The family of a man murdered over 40 years ago in Co Louth has announced that an independent investigation will be carried out into his killing by a former British police chief constable.
Seamus Ludlow was last seen alive in the Lisdoo Arms in Dundalk, Co Louth, in May 1976.
The 47-year-old forestry worker's body was found with bullet holes in a ditch near his home on the Cooley Peninsula, Co Louth.
His relatives have said there will be a full independent investigation into his murder.
His family have argued for decades that he was an innocent victim of members of the British Army and loyalist paramilitaries who mistook him for a senior member of the IRA.
They also believe gardaí were complicit in spreading false rumours that he was killed for being an IRA informant.
They have announced that former Bedfordshire Chief Constable Jon Boutcher will lead a full independent investigation into the murder in Northern Ireland and the Republic.
Mr Boutcher has been involved in a number of high-profile investigations relating to the Troubles, including leading Operation Kenova, which was set up to probe the activities of the British agent known as Stakeknife.
During a press conference held at the Lisdoo Bar in Dundalk, family solicitor Gavin Booth revealed that a witness came forward two weeks ago with new "significant information".
He appealed to anyone else with any information to come forward and help with this new investigation which is expected to last between two and three years.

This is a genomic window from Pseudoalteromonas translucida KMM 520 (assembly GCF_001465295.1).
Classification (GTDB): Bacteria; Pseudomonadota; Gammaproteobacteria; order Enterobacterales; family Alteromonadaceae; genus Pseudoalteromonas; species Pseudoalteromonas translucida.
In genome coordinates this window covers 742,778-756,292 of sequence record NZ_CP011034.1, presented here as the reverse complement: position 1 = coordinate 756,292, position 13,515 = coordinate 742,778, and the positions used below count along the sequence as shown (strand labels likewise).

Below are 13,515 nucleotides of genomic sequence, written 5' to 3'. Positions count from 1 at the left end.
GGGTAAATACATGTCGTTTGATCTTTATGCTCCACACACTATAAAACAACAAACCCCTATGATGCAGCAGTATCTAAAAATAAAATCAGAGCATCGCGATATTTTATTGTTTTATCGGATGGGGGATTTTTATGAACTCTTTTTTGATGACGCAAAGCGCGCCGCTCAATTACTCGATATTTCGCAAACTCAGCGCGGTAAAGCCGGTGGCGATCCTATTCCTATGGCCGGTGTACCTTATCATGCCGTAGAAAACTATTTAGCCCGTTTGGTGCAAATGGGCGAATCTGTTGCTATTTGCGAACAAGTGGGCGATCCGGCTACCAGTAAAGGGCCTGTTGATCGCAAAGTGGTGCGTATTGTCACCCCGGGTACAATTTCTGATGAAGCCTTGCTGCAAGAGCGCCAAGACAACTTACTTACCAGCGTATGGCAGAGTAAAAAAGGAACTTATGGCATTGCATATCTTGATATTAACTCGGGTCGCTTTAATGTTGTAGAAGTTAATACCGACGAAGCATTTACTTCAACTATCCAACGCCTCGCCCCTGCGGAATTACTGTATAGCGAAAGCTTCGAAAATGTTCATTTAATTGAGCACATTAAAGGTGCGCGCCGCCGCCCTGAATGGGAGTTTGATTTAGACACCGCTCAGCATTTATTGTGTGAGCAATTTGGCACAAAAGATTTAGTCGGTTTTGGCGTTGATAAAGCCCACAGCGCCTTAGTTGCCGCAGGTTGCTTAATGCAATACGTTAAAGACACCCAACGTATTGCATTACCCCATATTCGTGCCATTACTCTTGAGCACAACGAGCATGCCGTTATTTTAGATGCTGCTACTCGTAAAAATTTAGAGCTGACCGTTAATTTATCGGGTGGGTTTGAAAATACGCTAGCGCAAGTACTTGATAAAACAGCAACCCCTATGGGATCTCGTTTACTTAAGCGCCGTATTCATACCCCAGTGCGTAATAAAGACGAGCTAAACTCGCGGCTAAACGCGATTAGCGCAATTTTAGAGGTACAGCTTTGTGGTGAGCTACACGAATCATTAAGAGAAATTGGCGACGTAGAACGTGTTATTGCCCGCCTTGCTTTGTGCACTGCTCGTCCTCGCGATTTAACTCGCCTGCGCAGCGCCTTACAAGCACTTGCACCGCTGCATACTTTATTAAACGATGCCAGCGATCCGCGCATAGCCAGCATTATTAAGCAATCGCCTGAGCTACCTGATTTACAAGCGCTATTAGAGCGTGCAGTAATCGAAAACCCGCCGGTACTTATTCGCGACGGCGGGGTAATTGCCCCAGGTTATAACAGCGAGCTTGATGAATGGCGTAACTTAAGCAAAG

Mr Booth described Seamus as "a quiet man. He was a family man and occasionally visited pubs in Dundalk and was known for his charitable work here".
"He was not political and was not interested in the conflict in the North and worked full time and was a devoted family man," he said.
Joined by members of Mr Ludlow's family, Mr Booth said the investigation will include cooperation of both the Police Service of Northern Ireland and An Garda Síochána.
"This investigation will be headed by Jon Boutcher who will look at the actions of all those who played a part in the role of the murder of Seamus Ludlow."
He said: "This includes the gardaí, the British army, the SAS, the RUC and any unknown others, including those suspects that were let go."
The investigation will form part of Mr Boutcher's independent review into a series of crimes linked to a terrorist group referred to as "The Glenanne Gang".
The Glenanne Series included a significant number of murders and other terrorist offences committed in both Northern Ireland and the Republic of Ireland during the Troubles between 1972 and 1978.
In a statement this evening, An Garda Síochána said it will work closely and in full cooperation with the review of the investigation into the murder of Seamus Ludlow under the auspices of Operation Kenova.